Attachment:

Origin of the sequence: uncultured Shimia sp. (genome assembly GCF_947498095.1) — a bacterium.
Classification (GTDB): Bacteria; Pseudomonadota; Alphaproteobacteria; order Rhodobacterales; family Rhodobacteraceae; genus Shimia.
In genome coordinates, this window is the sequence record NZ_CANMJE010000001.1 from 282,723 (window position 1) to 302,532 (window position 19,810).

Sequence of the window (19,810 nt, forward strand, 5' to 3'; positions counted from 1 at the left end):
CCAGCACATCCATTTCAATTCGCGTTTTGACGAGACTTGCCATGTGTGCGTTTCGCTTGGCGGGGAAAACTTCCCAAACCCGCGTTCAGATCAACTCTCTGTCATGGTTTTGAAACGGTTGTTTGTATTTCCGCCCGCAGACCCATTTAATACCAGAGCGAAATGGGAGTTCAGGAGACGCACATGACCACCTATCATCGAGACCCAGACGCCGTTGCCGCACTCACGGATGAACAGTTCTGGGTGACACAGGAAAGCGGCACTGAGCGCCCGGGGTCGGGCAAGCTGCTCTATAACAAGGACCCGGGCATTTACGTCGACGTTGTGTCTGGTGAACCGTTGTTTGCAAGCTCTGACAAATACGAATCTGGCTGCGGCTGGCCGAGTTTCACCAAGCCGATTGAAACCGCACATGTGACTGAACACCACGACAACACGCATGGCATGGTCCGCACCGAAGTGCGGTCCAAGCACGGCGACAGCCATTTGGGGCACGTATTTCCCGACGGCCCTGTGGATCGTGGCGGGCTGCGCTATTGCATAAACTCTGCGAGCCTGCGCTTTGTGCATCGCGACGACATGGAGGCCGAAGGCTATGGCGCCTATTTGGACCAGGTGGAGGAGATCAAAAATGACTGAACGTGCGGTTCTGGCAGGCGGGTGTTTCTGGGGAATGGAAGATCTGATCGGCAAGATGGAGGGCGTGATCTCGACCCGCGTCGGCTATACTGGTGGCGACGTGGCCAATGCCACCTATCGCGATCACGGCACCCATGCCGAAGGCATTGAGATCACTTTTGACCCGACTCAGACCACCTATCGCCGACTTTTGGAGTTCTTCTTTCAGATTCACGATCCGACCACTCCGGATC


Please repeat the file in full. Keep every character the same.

Origin of the sequence: uncultured Shimia sp. (genome assembly GCF_947498095.1) — a bacterium.
Classification (GTDB): Bacteria; Pseudomonadota; Alphaproteobacteria; order Rhodobacterales; family Rhodobacteraceae; genus Shimia.
In genome coordinates, this window is the sequence record NZ_CANMJE010000001.1 from 282,723 (window position 1) to 302,532 (window position 19,810).

Sequence of the window (19,810 nt, forward strand, 5' to 3'; positions counted from 1 at the left end):
CCAGCACATCCATTTCAATTCGCGTTTTGACGAGACTTGCCATGTGTGCGTTTCGCTTGGCGGGGAAAACTTCCCAAACCCGCGTTCAGATCAACTCTCTGTCATGGTTTTGAAACGGTTGTTTGTATTTCCGCCCGCAGACCCATTTAATACCAGAGCGAAATGGGAGTTCAGGAGACGCACATGACCACCTATCATCGAGACCCAGACGCCGTTGCCGCACTCACGGATGAACAGTTCTGGGTGACACAGGAAAGCGGCACTGAGCGCCCGGGGTCGGGCAAGCTGCTCTATAACAAGGACCCGGGCATTTACGTCGACGTTGTGTCTGGTGAACCGTTGTTTGCAAGCTCTGACAAATACGAATCTGGCTGCGGCTGGCCGAGTTTCACCAAGCCGATTGAAACCGCACATGTGACTGAACACCACGACAACACGCATGGCATGGTCCGCACCGAAGTGCGGTCCAAGCACGGCGACAGCCATTTGGGGCACGTATTTCCCGACGGCCCTGTGGATCGTGGCGGGCTGCGCTATTGCATAAACTCTGCGAGCCTGCGCTTTGTGCATCGCGACGACATGGAGGCCGAAGGCTATGGCGCCTATTTGGACCAGGTGGAGGAGATCAAAAATGACTGAACGTGCGGTTCTGGCAGGCGGGTGTTTCTGGGGAATGGAAGATCTGATCGGCAAGATGGAGGGCGTGATCTCGACCCGCGTCGGCTATACTGGTGGCGACGTGGCCAATGCCACCTATCGCGATCACGGCACCCATGCCGAAGGCATTGAGATCACTTTTGACCCGACTCAGACCACCTATCGCCGACTTTTGGAGTTCTTCTTTCAGATTCACGATCCGACCACTCCGGATC